There have been plenty of articles written about the centralisation of U.S. Intelligence after the 9/11 attacks, arguing back and forth whether this was a sensible reaction. I've been taking a keen interest in decentralisation at Enterprise level, and it's interesting to see the same problems being tackled at a government level. Which is why I found this Ars Technica article, about the new U.S. head of cybersecurity so fascinating.
At Enterprise level, one management responsibility is to look for evidence that the organisational structure is failing, and take steps to correct it. But what kind of evidence should one look for? Stock price is one example, although some might argue the problem should've been spotted before shares take a tumble. I suspect in many cases the effect of poor organisation will be gradual, and will manifest themselves in less obvious ways, such as failure to innovate, or poor time to market, or a drop in sales. Note these problems might make it obvious that a problem exists, but tying the problem back to organisational structure - and finding a solution - is altogether more difficult.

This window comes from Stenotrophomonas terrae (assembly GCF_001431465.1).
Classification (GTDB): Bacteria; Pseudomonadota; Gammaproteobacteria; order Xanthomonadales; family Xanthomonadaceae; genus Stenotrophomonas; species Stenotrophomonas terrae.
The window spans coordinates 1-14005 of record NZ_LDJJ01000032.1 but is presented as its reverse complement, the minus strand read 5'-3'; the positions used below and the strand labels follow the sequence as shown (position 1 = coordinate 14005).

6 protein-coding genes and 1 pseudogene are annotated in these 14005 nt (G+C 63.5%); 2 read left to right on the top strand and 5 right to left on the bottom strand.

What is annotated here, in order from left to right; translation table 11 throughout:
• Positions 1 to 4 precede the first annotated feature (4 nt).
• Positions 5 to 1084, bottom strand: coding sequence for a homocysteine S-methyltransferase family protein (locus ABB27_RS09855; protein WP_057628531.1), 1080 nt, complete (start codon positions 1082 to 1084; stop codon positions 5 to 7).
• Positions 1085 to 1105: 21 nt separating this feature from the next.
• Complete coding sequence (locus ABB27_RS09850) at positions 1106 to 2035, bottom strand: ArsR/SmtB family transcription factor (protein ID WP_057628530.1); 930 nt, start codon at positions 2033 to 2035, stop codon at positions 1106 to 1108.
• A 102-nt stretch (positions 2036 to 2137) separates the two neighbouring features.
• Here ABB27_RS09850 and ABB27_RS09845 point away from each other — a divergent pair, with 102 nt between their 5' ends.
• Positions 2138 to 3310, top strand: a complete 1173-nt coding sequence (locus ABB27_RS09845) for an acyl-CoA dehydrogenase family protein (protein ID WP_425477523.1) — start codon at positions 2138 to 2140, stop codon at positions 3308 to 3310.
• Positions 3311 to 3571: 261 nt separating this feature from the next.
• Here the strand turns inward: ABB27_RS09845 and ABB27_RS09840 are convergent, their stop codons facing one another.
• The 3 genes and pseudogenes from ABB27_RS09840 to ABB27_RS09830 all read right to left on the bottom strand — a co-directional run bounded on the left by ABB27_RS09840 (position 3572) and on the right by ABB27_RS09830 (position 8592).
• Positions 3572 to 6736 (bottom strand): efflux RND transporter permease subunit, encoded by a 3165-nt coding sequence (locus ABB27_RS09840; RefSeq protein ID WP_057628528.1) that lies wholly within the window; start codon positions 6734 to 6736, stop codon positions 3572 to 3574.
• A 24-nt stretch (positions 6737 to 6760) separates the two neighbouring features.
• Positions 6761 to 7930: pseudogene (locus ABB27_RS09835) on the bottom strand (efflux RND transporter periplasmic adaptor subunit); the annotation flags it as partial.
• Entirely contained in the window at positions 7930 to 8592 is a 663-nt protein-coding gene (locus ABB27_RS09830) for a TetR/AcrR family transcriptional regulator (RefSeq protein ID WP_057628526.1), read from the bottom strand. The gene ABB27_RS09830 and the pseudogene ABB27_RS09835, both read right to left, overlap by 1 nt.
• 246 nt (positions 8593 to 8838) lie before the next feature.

But, blimey, the stakes couldn't be higher for the U.S. cybersecurity community. It's fascinating that they've hired a proponent of decentralised management (presumably the decentralised nature of the web has a lot to do with it) and it'll be fascinating to track his progress. One thing's for sure; organisational failure in this area could be both quick and public.
(Photo "black hats" from BitHead's flickrstream, with thanks)